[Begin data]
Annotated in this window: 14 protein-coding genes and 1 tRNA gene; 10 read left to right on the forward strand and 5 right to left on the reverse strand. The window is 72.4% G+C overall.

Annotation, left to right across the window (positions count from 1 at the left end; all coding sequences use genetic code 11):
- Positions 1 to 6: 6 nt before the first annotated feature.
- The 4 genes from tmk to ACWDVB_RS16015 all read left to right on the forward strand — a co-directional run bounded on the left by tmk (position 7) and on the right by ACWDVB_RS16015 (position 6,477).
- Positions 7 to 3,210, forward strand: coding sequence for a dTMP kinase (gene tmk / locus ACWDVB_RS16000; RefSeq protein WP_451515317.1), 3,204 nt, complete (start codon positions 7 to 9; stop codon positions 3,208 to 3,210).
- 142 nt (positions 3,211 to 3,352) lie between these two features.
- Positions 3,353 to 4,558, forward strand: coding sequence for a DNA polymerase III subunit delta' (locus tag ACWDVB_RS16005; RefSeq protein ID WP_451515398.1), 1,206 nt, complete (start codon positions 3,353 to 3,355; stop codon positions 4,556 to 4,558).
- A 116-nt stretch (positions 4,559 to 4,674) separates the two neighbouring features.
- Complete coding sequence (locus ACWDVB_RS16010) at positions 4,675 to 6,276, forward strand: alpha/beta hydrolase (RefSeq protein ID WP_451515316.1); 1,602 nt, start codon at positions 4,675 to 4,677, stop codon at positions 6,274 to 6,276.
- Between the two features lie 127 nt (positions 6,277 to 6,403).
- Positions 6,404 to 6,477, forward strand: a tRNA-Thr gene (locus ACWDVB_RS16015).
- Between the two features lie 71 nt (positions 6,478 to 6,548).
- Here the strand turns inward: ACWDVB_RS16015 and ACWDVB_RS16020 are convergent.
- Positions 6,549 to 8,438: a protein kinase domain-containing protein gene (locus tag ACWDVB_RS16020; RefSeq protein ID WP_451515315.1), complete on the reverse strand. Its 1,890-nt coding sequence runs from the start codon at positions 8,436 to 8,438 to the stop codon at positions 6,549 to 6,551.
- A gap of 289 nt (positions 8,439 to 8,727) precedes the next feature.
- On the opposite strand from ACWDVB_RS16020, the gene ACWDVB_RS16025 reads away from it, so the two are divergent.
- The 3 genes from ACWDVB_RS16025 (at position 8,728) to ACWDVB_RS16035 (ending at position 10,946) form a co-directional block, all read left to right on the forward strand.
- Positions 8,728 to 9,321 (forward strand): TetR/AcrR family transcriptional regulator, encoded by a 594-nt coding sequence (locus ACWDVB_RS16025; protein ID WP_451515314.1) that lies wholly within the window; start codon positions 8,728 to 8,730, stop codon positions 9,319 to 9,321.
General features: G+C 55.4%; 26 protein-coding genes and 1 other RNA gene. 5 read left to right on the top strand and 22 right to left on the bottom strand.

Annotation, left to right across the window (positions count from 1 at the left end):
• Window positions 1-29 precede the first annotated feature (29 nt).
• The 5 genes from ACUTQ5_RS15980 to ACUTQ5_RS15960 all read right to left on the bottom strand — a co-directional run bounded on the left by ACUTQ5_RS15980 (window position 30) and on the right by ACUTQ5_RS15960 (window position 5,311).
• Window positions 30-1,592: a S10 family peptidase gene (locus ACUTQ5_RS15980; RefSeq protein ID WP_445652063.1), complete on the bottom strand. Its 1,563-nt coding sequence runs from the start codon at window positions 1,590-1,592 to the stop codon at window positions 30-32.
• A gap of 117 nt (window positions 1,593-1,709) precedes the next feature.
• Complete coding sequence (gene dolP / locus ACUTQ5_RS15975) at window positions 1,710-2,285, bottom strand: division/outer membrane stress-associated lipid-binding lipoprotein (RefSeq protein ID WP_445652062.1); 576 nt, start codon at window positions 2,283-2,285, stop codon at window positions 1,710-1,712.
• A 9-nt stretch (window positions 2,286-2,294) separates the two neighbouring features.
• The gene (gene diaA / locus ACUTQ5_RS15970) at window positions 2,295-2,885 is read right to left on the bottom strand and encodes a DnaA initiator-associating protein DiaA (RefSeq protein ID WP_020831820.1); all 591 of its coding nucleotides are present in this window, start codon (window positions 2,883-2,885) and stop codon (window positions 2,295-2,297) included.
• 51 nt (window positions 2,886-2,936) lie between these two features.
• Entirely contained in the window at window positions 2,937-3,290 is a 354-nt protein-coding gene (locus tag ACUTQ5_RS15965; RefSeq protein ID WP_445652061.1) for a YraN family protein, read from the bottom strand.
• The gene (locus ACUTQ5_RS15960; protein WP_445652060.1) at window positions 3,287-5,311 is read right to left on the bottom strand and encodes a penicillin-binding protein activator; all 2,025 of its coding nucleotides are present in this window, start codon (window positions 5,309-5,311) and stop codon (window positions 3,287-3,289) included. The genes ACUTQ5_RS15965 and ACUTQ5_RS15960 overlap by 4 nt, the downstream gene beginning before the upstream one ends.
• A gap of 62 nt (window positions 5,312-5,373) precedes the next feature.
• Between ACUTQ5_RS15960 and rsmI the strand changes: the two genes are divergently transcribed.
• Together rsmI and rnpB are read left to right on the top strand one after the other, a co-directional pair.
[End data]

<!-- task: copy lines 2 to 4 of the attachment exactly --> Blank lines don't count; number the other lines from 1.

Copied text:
Annotation, left to right across the window (positions count from 1 at the left end; all coding sequences use genetic code 11):
- Positions 1 to 6: 6 nt before the first annotated feature.
- The 4 genes from tmk to ACWDVB_RS16015 all read left to right on the forward strand — a co-directional run bounded on the left by tmk (position 7) and on the right by ACWDVB_RS16015 (position 6,477).